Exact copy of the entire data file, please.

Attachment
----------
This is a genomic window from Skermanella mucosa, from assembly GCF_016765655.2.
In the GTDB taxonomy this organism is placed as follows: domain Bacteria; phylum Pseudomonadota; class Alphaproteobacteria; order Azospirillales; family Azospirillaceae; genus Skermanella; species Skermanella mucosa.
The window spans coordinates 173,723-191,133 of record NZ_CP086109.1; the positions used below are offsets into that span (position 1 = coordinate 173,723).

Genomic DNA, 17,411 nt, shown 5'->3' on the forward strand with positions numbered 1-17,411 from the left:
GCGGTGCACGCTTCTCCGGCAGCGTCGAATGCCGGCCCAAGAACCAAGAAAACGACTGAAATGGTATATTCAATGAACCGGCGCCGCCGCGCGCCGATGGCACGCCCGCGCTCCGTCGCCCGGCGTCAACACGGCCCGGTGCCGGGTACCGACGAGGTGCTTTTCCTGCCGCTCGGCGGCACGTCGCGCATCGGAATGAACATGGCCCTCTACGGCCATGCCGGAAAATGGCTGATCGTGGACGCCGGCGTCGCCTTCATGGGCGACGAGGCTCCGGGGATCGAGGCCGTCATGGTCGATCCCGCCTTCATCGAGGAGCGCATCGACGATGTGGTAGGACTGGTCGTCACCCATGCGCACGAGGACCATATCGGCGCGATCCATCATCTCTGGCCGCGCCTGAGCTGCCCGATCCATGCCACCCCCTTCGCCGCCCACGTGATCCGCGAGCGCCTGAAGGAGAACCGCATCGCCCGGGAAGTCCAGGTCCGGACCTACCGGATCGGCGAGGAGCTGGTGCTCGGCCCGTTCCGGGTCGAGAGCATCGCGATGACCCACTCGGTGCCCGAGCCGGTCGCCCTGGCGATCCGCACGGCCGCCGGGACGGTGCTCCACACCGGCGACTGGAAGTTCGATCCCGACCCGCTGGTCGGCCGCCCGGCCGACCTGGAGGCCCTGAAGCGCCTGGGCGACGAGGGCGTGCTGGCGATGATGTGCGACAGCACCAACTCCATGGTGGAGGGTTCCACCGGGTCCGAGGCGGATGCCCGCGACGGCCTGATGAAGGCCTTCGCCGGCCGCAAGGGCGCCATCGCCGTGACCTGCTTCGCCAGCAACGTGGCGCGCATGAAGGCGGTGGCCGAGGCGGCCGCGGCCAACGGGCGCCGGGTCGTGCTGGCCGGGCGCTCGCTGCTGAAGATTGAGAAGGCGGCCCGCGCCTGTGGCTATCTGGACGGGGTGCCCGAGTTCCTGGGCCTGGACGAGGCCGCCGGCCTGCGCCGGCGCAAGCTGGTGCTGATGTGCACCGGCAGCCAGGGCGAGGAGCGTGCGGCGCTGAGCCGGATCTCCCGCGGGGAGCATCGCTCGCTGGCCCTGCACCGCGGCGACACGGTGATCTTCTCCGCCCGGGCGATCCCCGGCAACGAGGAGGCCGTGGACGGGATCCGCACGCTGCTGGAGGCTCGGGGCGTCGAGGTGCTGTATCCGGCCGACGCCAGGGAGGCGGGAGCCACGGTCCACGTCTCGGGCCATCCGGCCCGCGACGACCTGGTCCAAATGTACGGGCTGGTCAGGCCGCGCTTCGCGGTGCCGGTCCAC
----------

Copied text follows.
This is a genomic window from Skermanella mucosa, from assembly GCF_016765655.2.
In the GTDB taxonomy this organism is placed as follows: domain Bacteria; phylum Pseudomonadota; class Alphaproteobacteria; order Azospirillales; family Azospirillaceae; genus Skermanella; species Skermanella mucosa.
The window spans coordinates 173,723-191,133 of record NZ_CP086109.1; the positions used below are offsets into that span (position 1 = coordinate 173,723).

Genomic DNA, 17,411 nt, shown 5'->3' on the forward strand with positions numbered 1-17,411 from the left:
GCGGTGCACGCTTCTCCGGCAGCGTCGAATGCCGGCCCAAGAACCAAGAAAACGACTGAAATGGTATATTCAATGAACCGGCGCCGCCGCGCGCCGATGGCACGCCCGCGCTCCGTCGCCCGGCGTCAACACGGCCCGGTGCCGGGTACCGACGAGGTGCTTTTCCTGCCGCTCGGCGGCACGTCGCGCATCGGAATGAACATGGCCCTCTACGGCCATGCCGGAAAATGGCTGATCGTGGACGCCGGCGTCGCCTTCATGGGCGACGAGGCTCCGGGGATCGAGGCCGTCATGGTCGATCCCGCCTTCATCGAGGAGCGCATCGACGATGTGGTAGGACTGGTCGTCACCCATGCGCACGAGGACCATATCGGCGCGATCCATCATCTCTGGCCGCGCCTGAGCTGCCCGATCCATGCCACCCCCTTCGCCGCCCACGTGATCCGCGAGCGCCTGAAGGAGAACCGCATCGCCCGGGAAGTCCAGGTCCGGACCTACCGGATCGGCGAGGAGCTGGTGCTCGGCCCGTTCCGGGTCGAGAGCATCGCGATGACCCACTCGGTGCCCGAGCCGGTCGCCCTGGCGATCCGCACGGCCGCCGGGACGGTGCTCCACACCGGCGACTGGAAGTTCGATCCCGACCCGCTGGTCGGCCGCCCGGCCGACCTGGAGGCCCTGAAGCGCCTGGGCGACGAGGGCGTGCTGGCGATGATGTGCGACAGCACCAACTCCATGGTGGAGGGTTCCACCGGGTCCGAGGCGGATGCCCGCGACGGCCTGATGAAGGCCTTCGCCGGCCGCAAGGGCGCCATCGCCGTGACCTGCTTCGCCAGCAACGTGGCGCGCATGAAGGCGGTGGCCGAGGCGGCCGCGGCCAACGGGCGCCGGGTCGTGCTGGCCGGGCGCTCGCTGCTGAAGATTGAGAAGGCGGCCCGCGCCTGTGGCTATCTGGACGGGGTGCCCGAGTTCCTGGGCCTGGACGAGGCCGCCGGCCTGCGCCGGCGCAAGCTGGTGCTGATGTGCACCGGCAGCCAGGGCGAGGAGCGTGCGGCGCTGAGCCGGATCTCCCGCGGGGAGCATCGCTCGCTGGCCCTGCACCGCGGCGACACGGTGATCTTCTCCGCCCGGGCGATCCCCGGCAACGAGGAGGCCGTGGACGGGATCCGCACGCTGCTGGAGGCTCGGGGCGTCGAGGTGCTGTATCCGGCCGACGCCAGGGAGGCGGGAGCCACGGTCCACGTCTCGGGCCATCCGGCCCGCGACGACCTGGTCCAAATGTACGGGCTGGTCAGGCCGCGCTTCGCGGTGCCGGTCCAC